Of all the reasons your company might work with a Professional Employer Organization (PEO), the most prominent of those are probably to save money on benefits, reduce your “employer liability,” or to simplify your day-to-day business operations. The idea behind a PEO is to allow employers to outsource their employee management tasks, such as employee benefits, payroll, recruiting, and training. As great as this might sound, there are a lot of disadvantages with PEOs that are important for business owners to be aware of. Weighing the pros and cons of a PEO is necessary to ensure you’re making the smartest decision for your company. With that in mind, here are some of the reasons a PEO is not always the smartest decision:
1. Creates Discontinuity
With a PEO, the employees recruited do not actually work for you but rather the PEO itself. This isn’t always a bad thing, as it shifts any liability from your business to the PEO, but is it worth the segmentation it causes within your organization? The individuals in question can have a difficult time discerning what direction to take, what position they hold within the company, and whether or not to follow your businesses regulations or those of the PEO. This creates friction between the employees within your company and those sent by the PEO.
2. Increases Risk
PEOs don’t always give you much say (if any) in who they recruit for you. They send over employees as they see fit and have no real concern for the many factors that go into hiring quality candidates. Employees have to represent your company both on and off the clock, which is why personality and “cultural fit” are vital to consider when we hire employees. Hopefully, your PEO is going to make sure the employee at least looks good on paper, but will they properly vet each candidate to make sure they have the necessary skills and experience to succeed? By placing control of your business in the hands of another, you’re taking a huge risk.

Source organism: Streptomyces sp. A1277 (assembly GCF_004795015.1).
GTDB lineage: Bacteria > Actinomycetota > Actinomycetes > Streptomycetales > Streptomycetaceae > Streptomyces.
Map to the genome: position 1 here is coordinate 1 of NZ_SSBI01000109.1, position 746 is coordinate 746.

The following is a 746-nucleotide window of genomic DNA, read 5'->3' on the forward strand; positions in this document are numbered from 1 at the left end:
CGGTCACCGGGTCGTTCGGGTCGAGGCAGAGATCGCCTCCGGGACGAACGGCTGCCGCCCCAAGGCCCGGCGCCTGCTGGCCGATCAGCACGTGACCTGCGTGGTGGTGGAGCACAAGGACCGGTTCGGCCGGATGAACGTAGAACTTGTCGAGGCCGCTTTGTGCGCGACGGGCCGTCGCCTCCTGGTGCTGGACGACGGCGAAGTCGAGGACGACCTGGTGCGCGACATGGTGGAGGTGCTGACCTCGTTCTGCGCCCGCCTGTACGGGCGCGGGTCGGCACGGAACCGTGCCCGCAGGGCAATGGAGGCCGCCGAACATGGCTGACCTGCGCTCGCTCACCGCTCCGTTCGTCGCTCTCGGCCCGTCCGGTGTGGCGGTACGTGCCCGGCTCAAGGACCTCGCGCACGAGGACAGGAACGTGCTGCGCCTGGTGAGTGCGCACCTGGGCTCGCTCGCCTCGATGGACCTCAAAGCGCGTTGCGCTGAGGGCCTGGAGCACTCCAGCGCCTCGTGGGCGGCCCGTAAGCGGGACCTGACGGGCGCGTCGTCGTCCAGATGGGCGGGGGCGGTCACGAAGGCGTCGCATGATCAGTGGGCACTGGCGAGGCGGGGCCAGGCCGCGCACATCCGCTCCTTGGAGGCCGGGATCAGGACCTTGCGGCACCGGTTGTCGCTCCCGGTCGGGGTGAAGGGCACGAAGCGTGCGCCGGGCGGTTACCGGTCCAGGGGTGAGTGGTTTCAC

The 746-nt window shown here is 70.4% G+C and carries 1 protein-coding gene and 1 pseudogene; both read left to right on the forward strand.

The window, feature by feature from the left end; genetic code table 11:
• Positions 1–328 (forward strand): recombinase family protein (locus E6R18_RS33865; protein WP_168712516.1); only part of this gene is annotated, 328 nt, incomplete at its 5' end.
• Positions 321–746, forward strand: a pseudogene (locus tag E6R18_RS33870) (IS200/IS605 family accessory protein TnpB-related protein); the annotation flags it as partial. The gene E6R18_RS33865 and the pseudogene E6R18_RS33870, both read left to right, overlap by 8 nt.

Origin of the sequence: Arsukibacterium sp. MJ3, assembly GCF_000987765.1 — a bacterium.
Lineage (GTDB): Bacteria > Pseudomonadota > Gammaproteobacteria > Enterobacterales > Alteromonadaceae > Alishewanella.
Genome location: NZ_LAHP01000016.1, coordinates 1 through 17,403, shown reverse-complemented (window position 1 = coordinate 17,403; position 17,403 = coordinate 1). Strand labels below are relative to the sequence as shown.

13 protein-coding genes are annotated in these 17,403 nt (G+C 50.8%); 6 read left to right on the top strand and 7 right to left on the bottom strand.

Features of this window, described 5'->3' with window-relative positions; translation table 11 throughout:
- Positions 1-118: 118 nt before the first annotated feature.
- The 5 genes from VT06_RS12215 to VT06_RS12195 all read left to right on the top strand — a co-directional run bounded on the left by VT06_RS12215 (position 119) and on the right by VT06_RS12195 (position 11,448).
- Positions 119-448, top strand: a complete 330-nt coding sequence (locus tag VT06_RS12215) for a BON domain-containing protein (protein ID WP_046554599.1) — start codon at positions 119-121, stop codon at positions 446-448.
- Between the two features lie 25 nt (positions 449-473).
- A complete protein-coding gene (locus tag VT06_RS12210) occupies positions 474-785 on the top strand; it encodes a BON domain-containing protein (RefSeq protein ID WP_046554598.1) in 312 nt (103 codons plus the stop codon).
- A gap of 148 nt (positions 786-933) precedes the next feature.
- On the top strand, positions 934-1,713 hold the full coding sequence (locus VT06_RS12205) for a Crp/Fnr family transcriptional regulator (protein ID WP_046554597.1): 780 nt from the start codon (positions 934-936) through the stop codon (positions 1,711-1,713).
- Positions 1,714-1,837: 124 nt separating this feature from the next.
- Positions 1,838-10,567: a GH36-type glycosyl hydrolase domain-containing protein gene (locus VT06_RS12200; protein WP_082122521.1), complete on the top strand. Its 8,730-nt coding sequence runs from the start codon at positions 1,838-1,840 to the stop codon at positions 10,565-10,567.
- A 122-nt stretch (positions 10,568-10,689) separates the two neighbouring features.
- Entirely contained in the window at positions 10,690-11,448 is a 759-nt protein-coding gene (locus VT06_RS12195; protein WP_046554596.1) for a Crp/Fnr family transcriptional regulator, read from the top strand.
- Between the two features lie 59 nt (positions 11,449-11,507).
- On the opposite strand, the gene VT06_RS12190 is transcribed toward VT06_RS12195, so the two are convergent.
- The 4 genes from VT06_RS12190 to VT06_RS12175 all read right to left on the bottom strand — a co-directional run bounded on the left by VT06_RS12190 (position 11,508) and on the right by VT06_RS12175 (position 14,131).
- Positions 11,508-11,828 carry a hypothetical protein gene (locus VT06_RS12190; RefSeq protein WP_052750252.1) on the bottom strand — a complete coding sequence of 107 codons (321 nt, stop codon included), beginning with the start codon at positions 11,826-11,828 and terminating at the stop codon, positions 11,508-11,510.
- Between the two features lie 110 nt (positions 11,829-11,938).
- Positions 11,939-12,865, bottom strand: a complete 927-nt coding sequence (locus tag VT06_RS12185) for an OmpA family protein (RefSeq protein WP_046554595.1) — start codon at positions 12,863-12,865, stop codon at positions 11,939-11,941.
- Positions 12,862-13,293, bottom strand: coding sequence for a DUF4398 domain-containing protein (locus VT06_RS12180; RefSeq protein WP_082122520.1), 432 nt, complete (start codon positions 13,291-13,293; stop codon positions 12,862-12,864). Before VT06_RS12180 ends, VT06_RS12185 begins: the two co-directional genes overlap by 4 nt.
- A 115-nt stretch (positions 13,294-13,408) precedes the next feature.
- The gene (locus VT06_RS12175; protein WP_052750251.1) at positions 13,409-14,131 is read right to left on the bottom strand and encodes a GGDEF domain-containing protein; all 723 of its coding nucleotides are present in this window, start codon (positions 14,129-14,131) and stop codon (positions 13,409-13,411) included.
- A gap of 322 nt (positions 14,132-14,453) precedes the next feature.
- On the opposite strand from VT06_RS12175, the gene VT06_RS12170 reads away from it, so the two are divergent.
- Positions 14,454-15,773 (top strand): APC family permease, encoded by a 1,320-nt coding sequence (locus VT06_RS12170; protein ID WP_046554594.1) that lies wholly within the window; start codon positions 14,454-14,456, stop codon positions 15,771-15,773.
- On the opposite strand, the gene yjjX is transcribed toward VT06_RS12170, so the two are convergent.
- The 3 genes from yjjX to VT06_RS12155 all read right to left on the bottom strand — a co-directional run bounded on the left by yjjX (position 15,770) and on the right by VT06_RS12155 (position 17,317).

See how Dominion’s Applicant Tracking Software can eliminate the need for a PEO for all your hiring purposes.
3. Eliminates Control
Healthcare is expensive, so many employees are looking for quality workplace benefits now more than ever. Most businesses use their benefits packages to attract and retain new employees, and often times the better benefits you offer, the better talent you get. With a PEO, you don’t get a say in what benefits are offered, which means you have no control over the quality of candidates you’ll attract. If your (non)employees get frustrated with the lack of benefits the PEO offers, there is nothing you can do to encourage them to stay.
If you’re set on doing business with a PEO, make sure you’ve checked references and do sufficient research to know they will have your company’s best interest in mind. If you’re on the fence about what’s best for your business, consider the cost. In some cases, a PEO can save money, while in others, you’ll find the price simply isn’t worth it and you’ll lose money in the long run. Our friends over at AccuSure broke down the pricing structure of a PEO in a short video. Watch it here.
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